Wednesday, 14 December 2016

Christmas with Maggie

"So shrewd, so kind, so amusingly unkind, so sharp, such fun, so naughty."
"Maggie Greville? I would sooner have an open sewer in my drawing room."

Maggie Greville was one of the most celebrated Edwardian society hostesses but, as the above comments reveal, opinions were sharply divided over her character. She was the illegitimate daughter of a Scottish brewery millionaire, William McEwan, and a lodging house keeper, Helen Anderson, but many years after her birth, the pair married. Maggie remained very close to her father who lived with her in his latter years. He left her his fortune, the equivalent of £65 million pounds in today's terms.

In addition to her London house, Maggie owned a beautiful mansion in Surrey, England, by the name of Polesden Lacey. Under her reign, Polesden became a mecca for high society. Lucky guests enjoyed weekends filled with entertainment, sparkling conversation and delicious food in surroundings that rivalled a luxury hotel.

Marriage to the aristocratic Ronnie Greville launched Maggie on her meteoric rise in society. She was an inveterate snob and collected the rich and famous with ruthless efficiency. (She once remarked she was only interested in rich people.) Visitors would find themselves hobnobbing with prime ministers, maharajahs, film stars or even King Edward VII himself accompanied by his mistress Alice Keppel. At Polesden the first two rules were, "Have fun" and "Anything goes"; but the third was even more important - if you wanted to be asked again, you had to remember that, just as in Vegas, what happened at Polesden Lacey, stayed at Polesden Lacey.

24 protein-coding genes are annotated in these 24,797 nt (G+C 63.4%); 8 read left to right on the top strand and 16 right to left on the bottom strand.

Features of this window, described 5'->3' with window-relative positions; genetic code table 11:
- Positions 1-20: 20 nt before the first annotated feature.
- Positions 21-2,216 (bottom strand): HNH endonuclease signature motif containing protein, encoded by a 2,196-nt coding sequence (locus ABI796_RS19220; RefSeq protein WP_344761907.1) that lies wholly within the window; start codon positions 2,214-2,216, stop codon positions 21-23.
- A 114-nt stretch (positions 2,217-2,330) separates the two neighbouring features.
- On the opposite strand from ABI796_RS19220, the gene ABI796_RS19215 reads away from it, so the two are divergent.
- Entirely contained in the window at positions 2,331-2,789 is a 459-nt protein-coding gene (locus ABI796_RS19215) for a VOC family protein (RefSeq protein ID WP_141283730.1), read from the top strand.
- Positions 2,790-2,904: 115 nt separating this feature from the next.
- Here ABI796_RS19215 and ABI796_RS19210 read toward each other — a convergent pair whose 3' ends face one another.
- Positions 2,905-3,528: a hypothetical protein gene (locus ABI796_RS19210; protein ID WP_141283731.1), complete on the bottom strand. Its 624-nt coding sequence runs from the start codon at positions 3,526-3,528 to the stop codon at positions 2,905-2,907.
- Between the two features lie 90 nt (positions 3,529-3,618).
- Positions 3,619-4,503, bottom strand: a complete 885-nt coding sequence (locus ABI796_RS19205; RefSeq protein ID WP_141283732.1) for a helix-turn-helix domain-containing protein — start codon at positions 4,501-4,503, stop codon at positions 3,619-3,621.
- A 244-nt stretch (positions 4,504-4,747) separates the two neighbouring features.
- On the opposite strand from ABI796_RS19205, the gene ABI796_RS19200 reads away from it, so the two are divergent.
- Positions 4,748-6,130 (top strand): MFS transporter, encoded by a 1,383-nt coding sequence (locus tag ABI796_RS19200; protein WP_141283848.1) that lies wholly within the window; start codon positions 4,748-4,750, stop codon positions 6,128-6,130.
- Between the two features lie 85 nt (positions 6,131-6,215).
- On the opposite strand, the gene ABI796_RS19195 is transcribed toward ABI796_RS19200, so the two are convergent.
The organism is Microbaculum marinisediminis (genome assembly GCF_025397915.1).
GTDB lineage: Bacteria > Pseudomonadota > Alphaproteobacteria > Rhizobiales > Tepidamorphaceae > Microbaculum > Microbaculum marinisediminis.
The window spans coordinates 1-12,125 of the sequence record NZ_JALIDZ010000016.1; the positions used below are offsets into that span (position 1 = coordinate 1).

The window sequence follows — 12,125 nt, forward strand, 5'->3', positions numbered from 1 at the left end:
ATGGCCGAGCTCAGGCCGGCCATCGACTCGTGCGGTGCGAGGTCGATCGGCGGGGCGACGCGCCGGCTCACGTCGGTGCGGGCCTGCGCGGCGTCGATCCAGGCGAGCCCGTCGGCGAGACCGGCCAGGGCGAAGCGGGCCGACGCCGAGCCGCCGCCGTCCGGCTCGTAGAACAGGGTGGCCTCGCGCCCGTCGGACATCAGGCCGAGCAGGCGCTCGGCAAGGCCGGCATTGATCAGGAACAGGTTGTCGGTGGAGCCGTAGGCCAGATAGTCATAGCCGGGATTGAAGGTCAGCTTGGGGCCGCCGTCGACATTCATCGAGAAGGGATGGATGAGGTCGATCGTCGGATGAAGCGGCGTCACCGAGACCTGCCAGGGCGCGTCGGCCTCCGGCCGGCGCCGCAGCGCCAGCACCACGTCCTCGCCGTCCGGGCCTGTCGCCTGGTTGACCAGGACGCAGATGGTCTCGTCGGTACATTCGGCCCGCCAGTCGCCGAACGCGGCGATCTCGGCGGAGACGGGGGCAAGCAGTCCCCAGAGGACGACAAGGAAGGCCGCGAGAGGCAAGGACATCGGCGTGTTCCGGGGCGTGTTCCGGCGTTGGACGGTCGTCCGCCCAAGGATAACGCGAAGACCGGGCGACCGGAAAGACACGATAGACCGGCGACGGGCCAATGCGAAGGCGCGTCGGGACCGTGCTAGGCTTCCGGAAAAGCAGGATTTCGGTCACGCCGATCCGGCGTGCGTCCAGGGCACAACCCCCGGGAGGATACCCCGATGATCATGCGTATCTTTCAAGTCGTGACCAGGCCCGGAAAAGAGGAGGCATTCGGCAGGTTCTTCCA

Maggie's taste in interior decoration could be over the top, but the marvellous collection of paintings, furniture, ceramics and textiles in the house testify to her good eye for lovely things. The house is shown off with particular magnificence at Christmas when its present owner, the National Trust, decorates in style as Maggie would have done, even using household record books to recreate the Christmas dinner for a particular year with the table set with silver and crystal along with place cards giving the names of the fortunate guests.
On her death in 1942, Maggie left all her fabulous jewellery, including a diamond necklace which was reputed to have belonged to Marie Antoinette, to the Queen Mother and it all remains in the Royal Family. One notable item is the beautiful tiara often worn by the Duchess of Cornwall.
If you're ever in Surrey, why not go and see Polesden for yourself? Meanwhile, I hope you enjoy these few pictures of the ultimate Edwardian Christmas. 

Guess which one is the butler who was too fond of finishing the port

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